Bookish, the struggling social network funded by three of the big five publishers, has been acquired by start-up online retailer, Zola Books. The news comes after lingering questions about the fate of Bookish, a venture which was announced in May 2011, did not go live until early 2013, and went through a string of CEOs as it struggled to gain traction.

Backed by Hachette, Penguin and Simon & Schuster, Bookish was pitched as a Pandora for books, selling titles direct from its Web site. Initially, Penguin CEO David Shanks said Bookish would make book recommendations for users based on their existing preferences and that the more "readers provide, the more customized the recommendations can be."

But the site struggled to get off the ground--it didn't launch until February 2013--as it went through a string of CEO's. Original CEO Paulo Lemgruber, formerly of Comcast and Reed Elsevier, was replaced by one-time Meredith executive, Caroline Marks. Marks's short tenure ended in September 2012, with Ardy Khazaei, coming in to take over.

According to recent numbers given to PW, Bookish has relationships with approximately 50 publishers and over 1.5 million unique titles available on its site. Bookish also has over 1 million author profiles and some 600,000 titles in its recommendation engine.

Joe Regal, founder and CEO of Zola, told PW that both the Bookish name, and the URL, will stay intact in the coming months, and that he hopes to "keep the best parts of Bookish alive in one form or another long after that." In terms of Bookish's staff, Regal said he expects to keep "about half" of the company's existing employees, and confirmed that Khazaei will be leaving. All of Bookish's engineers will stay, Regal noted and will relocate to Zola's offices

Michael Pietsch, CEO of Hachette, said the founding publishers "never intended to run Bookish forever," and that their objective of starting a first-class recommendation engine has been achieved in the current Bookish version. Despite the problems, and costs, of getting Bookish off the ground, Pietsch said the founding publishers would tackle the venture again. "We saw a need for a great discovery engine and that is what we created. We are happy to see it move to Zola where we expect it will thrive."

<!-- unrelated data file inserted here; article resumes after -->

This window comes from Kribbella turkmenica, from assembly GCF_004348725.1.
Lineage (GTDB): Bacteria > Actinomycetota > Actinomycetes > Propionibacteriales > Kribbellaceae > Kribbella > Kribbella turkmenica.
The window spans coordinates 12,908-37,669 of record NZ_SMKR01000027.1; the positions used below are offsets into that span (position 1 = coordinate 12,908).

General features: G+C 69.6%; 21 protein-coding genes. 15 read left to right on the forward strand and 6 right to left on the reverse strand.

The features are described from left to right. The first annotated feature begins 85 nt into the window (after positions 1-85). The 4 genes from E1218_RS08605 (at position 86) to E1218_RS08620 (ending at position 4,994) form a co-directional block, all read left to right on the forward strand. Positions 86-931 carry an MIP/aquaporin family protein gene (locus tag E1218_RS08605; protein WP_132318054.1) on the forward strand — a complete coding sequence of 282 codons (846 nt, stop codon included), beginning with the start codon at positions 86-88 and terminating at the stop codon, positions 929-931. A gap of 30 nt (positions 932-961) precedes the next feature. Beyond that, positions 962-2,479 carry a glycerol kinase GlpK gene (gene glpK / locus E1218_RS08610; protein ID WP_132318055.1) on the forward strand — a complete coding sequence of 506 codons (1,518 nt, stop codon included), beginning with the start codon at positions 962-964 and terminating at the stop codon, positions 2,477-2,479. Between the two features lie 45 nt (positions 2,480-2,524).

With Bookish, Zola will be able to expand on existing elements of its social networking capabilities. Chiefly, the acquisition allows Zola to incorporate Bookish's book recommendation technology into its site. (That technology is a proprietary algorithm pairing users with content.) Regal said this is "the most exciting aspect of the Bookish opportunity." The recommendation engine Bookish has built will be incorporated into Zola's site and this, Regal thinks, "is going to be really significant." While Regal could not share details about how the Bookish algorithm would be added to Zola, he said it will happen "in the months to come" and he could explain more once "we have more insight into their technology."

On the fulfillment side, Baker & Taylor will continue to handle this for Bookish, while Zola will continue to do its own fulfillment.

Speaking to the purchase, Zola founder and CEO Joe Regal said: "Zola and Bookish share a vision of a richer reader experience, connecting readers to their favorite books, authors, tastemakers they trust, and of course to other readers. E-books are becoming personal social networks. Not only can we can read them on phones and devices that we carry with us, but we can also share and comment right inside the reading apps themselves."